The History of Ferrarese Picture Collections

Written by  Lucio Scardino
A new volume from the Fondazione, devoted to art collecting in the city between 19th and 20th centuries.

The series on art collecting in Ferrara, launched by the Fondazione Cassa di Risparmio di Ferrara, now boasts a new title: Antichi e moderni. Quadri e collezionisti ferraresi del XX secolo.

Edited by me, with the help of Antonio P. Torresi, the book begins with a preface by Andrea Emiliani. As in the two previous volumes, in this case too the details of hitherto unpublished inventories of Ferrarese picture collections are accompanied by a socio-cultural analysis of the world of collecting.

Subdivided into chapters, the new book starts from a 19th century event, namely the dispersion of the Varano collection, which occurred between 1882 and 1888. The marquis Rodolfo Varano, a senator and former mayor of Ferrara, was a lover of the figurative arts, as is demonstrated by the four hundred and eight paintings left, at his death, to a great nephew who lived in Rieti. The family collection was dispersed: most were bought by Giuseppe Cavalieri, a Jewish industrialist, who in 1888 was to sell forty-five pieces to the town council of Camerino, in the Marche region. The affair has been reconstructed here for the first time, just as light has finally been shed on the important exhibition of ancient art held in Palazzo dei Diamanti in 1892.
The exhibition included about ninety pictures, lent by twelve collectors on the request of a committee made up of the critics Girolamo Scutellari, Vincenzo Giustiniani and Carlo Fiaschi. But Giustiniani was also a remarkable art collector, who had put together a collection of Florentine impressionists, later sold off at auction.

After his debut as a painter at the Ferrara exhibitions of 1888 and 1889, this aristocrat managed a renowned ceramics works in Florence and, there, he was to acquire various exquisite pieces by artists of the Macchiaiolo and Divisionist schools. Bound by very close links to Ferrara, Giustiniani invited his fellow townsman the engineer Giuseppe Gatti-Casazza (a cultivated collector in his own right) to join him in the ceramics works; he and Agnelli wrote the first guide to the Schifanoia Museum while he also collected the works of Giovanni Boldini.

For his interest Vincenzo Giustiniani may be compared with his fellow citizen Alberto Zaina, who put together a fine collection of works by 18th and 19th century Ferrarese artists. Much of the central part of his collection was acquired in 1983 by the Fondazione Giuseppe Pianori for the Museo Civico d'Arte Moderna in Palazzo Massari.
Relations between Ferrarese collectors and art dealers were close and constant: it should suffice to recall the brother of Giustiniani's sister-in-law, count Renato Avogli-Trotti, who was an antiquary in Paris; Gatti-Casazza, who played the merchant amateur in his house in Venice; and Giordano Lanzoni, known as Tancredi, who began his career as a collector when he was the gatekeeper of palazzo Zaina.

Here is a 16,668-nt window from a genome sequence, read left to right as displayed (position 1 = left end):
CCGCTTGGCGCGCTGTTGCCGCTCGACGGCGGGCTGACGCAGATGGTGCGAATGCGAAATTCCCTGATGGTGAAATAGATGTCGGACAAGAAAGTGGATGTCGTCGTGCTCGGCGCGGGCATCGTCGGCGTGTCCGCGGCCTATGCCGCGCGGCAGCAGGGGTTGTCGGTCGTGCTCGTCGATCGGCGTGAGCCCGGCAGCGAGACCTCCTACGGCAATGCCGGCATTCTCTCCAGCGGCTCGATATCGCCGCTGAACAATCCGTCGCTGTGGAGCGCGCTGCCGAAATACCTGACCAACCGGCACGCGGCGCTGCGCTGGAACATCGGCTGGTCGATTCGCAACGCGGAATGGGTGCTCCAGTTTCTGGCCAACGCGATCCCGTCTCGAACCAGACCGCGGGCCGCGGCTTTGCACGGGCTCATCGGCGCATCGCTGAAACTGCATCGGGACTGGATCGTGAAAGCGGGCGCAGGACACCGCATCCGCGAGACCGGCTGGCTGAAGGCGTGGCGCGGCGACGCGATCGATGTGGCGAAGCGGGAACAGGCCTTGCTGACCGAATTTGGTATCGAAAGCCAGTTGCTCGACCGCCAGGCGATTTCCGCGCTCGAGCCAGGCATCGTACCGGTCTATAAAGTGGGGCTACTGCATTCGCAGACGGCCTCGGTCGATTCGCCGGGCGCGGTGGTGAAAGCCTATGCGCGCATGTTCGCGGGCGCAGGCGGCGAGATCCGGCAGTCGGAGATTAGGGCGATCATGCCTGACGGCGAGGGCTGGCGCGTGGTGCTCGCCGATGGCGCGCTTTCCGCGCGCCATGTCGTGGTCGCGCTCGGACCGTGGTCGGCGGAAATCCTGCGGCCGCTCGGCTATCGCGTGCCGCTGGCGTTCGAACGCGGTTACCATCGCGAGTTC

Art dealers are reassessed in the book and due importance is accorded to prominent families like the Sgherbi and Ragazzi, who kept the local market alive for over a century, the eclectic Federico Camuri, painter, collector, photographer, restorer, antiquarian and inventor, and Eugenio Marchetti, antiquarian, viola player, painter, and caricaturist, who worked above all in Spain. Another extremely important place for Ferrara was "La cisterna", the first antique shop to open in the city, in 1919. It stood in corso Giovecca, where it was run by Ferruccio Luppia and Emilio Arlotti.

After "La cisterna" went out of business in 1938, the same building became home to Mario Magrini, who brought his collection there.
Magrini is a key figure in the history of art collecting in Ferrara in the 19th century, also because of the generous bequests he left to various public institutions. He was one of the few Ferrarese collectors to collect everything, not just paintings: his decision was shared by Lorenzo Nonato and Ireneo Farneti, whose eclectic collection was auctioned off in 1937.

After the second World War there was a boom in period furniture, which had come to be seen as artistically beautiful in itself and not merely functional.

In the last half century, therefore, the social context changed; various collections put together by aristocrats or inherited by them were dispersed or acquired by the new entrepreneurial bourgeoisie. This happened to the collections of pictures owned by count Mazza, duke Massari, and count Saracco-Riminalsi. Fortunately in some cases the Cassa di Risparmio stepped in and partly stemmed this dispersion by acquiring much of the Massari and Sacrati-Strozzi collections, later put on show in the Pinacoteca Nazionale. The Gulinelli collection was also broken up, even though in 1977 Natalia Valli, the last heir of countess Alma Gulinelli bequeathed three valuable fondi oro, or paintings on a gilt background, to the Pinacoteca. Gatti-Casazza also left some pieces from his collection to the museums of Ferrara.